The Supreme Court's ruling comes nearly two years after a state judge overturned Hernandez's murder conviction after the former NFL star's suicide.
The Massachusetts courts had generally recognized a legal rule called "reduction of initial expenses", whereby convictions are annulled if the defendant dies before his appeal is resolved.
Wednesday's High Court decision, however, called the long-standing legal principle "obsolete and no longer fit the circumstances of contemporary life, if at all".
Instead, the court said that when a defendant dies on an appeal, it will be dismissed and noted in the court record, and the conviction will be upheld. The record will indicate that the conviction was "neither confirmed nor overturned because the defendant died".
"We are happy that justice is done in this case, the obsolete practice of canceling a valid conviction is being eliminated and the victim's family can get the closure they deserve", Bristol District Attorney Thomas M. Quinn III said via Twitter.
Lawyer John Thompson, who represented Hernandez in the Lloyd case, said he was disappointed with the decision.
"We believe that the Court has departed from its usual criteria in making this decision and intend to seek reconsideration of this aspect of its decision that applies its newly created law to Mr. Hernandez's case," he said. he said in a statement. an essential point of equity in the application of the new rule to the present case ".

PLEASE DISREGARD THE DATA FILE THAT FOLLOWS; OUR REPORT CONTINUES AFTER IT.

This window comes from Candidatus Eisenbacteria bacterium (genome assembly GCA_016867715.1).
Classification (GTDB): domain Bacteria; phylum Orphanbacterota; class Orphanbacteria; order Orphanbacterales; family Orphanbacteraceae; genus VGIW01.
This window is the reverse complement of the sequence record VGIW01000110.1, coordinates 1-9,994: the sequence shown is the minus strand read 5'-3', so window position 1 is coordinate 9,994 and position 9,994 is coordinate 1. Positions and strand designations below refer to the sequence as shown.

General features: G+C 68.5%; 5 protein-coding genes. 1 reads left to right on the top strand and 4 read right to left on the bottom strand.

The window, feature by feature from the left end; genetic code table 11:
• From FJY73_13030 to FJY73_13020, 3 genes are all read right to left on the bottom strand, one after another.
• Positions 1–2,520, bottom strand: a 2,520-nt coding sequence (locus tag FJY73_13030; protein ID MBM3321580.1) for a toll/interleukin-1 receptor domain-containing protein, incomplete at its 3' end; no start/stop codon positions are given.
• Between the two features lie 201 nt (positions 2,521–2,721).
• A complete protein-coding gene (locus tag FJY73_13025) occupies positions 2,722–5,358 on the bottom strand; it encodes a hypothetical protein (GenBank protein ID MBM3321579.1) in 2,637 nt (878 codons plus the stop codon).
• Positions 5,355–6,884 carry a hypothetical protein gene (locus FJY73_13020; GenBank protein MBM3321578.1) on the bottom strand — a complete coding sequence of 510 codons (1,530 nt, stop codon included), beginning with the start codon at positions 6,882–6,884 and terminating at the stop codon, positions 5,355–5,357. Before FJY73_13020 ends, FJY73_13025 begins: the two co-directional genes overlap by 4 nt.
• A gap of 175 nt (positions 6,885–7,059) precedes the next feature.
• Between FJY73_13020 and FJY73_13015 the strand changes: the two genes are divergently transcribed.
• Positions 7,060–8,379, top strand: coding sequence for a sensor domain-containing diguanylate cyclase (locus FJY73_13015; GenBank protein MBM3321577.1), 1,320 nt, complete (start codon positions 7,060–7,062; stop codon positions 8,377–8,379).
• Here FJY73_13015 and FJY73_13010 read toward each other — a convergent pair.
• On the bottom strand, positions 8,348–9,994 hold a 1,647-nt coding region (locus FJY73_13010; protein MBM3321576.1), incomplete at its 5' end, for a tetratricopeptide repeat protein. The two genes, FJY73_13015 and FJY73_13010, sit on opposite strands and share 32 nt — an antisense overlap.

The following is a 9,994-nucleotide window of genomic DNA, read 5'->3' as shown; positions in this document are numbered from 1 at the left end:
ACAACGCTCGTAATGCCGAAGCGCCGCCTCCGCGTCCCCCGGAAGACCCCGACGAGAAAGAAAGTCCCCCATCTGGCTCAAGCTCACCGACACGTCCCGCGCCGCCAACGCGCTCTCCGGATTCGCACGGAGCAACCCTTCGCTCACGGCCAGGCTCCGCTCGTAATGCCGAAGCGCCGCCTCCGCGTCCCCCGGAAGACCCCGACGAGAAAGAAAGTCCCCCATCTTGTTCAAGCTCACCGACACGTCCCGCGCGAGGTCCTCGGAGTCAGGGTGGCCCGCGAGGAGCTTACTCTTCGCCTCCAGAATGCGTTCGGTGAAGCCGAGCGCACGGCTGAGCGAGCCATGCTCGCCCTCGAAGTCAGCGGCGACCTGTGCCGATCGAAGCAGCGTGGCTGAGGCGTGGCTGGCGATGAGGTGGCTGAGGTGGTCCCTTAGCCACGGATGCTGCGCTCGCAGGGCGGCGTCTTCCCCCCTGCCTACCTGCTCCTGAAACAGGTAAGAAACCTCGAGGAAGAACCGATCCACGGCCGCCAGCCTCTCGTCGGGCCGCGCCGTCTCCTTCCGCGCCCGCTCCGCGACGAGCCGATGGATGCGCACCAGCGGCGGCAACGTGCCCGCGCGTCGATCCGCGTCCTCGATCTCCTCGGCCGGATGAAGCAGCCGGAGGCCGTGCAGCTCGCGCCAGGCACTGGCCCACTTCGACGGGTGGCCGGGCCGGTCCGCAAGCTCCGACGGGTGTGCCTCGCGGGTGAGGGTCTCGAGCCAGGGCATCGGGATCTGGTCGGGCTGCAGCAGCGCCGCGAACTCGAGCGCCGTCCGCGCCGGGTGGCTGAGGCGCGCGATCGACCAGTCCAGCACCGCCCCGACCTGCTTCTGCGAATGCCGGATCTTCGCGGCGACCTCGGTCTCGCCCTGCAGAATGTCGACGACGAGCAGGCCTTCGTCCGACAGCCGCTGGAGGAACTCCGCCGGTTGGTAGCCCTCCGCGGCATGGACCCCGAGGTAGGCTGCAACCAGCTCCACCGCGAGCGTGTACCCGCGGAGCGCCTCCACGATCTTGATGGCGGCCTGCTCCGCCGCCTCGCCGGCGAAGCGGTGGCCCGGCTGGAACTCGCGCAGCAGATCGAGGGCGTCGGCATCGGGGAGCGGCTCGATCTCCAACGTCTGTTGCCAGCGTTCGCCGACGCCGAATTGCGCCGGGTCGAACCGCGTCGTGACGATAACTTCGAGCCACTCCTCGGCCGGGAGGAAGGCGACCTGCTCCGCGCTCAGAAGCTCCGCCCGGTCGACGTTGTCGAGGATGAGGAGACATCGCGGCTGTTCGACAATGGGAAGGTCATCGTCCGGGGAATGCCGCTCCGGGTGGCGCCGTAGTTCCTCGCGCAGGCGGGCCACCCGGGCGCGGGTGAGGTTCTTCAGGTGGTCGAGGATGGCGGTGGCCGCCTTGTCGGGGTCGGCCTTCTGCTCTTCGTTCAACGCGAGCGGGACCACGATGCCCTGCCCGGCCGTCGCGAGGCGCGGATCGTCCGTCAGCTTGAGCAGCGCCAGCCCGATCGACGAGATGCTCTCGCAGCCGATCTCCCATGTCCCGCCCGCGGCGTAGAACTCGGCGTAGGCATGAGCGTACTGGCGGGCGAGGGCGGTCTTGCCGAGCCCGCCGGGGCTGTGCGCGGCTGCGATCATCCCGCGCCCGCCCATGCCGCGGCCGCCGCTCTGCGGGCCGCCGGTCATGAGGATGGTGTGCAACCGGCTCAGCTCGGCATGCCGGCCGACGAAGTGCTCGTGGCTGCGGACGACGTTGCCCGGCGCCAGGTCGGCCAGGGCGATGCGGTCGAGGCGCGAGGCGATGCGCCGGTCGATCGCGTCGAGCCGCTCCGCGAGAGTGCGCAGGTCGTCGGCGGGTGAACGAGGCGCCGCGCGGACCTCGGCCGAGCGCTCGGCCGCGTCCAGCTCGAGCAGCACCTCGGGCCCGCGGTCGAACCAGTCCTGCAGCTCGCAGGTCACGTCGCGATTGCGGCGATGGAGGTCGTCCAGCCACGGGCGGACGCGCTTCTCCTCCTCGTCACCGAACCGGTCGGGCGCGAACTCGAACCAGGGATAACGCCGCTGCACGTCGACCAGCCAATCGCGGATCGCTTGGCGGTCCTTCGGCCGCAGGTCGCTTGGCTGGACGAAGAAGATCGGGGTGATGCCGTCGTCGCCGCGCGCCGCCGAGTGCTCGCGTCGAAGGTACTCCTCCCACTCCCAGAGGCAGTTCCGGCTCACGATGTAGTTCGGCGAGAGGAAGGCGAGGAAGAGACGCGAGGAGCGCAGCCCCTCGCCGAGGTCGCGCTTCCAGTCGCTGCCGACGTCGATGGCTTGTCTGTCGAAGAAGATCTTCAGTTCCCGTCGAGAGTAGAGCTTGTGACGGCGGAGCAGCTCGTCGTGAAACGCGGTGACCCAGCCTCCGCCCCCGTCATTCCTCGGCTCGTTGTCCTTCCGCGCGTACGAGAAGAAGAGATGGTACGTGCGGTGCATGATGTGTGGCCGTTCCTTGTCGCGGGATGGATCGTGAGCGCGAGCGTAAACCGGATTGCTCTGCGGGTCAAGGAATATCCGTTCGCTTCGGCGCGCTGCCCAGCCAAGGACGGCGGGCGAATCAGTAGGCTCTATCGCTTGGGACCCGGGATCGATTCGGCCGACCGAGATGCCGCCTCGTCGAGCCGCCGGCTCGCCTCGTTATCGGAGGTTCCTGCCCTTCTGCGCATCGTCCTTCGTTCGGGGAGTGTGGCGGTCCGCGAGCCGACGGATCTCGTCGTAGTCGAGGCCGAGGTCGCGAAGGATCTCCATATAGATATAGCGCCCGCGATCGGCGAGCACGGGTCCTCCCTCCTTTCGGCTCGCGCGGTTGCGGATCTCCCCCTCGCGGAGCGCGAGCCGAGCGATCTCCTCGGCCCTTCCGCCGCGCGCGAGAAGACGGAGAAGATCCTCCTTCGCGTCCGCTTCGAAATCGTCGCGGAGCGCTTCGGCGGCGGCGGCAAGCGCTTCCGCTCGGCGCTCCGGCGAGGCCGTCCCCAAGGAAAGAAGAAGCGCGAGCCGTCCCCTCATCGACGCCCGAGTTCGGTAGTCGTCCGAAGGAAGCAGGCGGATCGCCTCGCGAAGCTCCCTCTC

The lawyer Jose Baez, who represented Hernandez in the separate double murder case in Boston, said the ruling "will be a hollow and short-lived moment for the Commonwealth because this decision is not only cruel for the Aaron family, but also disappointing and discouraging ". to all families who seek to erase the names of their loved ones, in an imperfect system in which wrongful convictions are annulled every day. "
At the time of the abatement, prosecutors argued that the cancellation of Hernandez's conviction "would reward the conscious, deliberate and voluntary act of the accused" to commit suicide and that the rule of abatement had no solid historical or legal basis.
"An accused, who can commit suicide in his own criminal trial and silence a civil trial by a stay of proceedings … has the reins of the entire justice system in his hands," wrote the prosecutor.
Thompson had argued that the type of death should not matter: when a person dies while his or her conviction is the subject of a direct appeal, it should to be canceled.
The reduction had been generally recognized in Massachusetts, even in high-profile suicide cases.
John Salvi was convicted of murder in 1996 for opening fire in a family planning clinic at Brookline, but his conviction was overturned when he committed suicide in jail before his appeal was heard. .
And the death of John J. Geoghan, a priest at the center of the scandal of sexual abuse by the Catholic Church, also led to a reduction in his sentence.
CNN by Jean Casarez and Eric Levenson contributed to this report.[ad_2]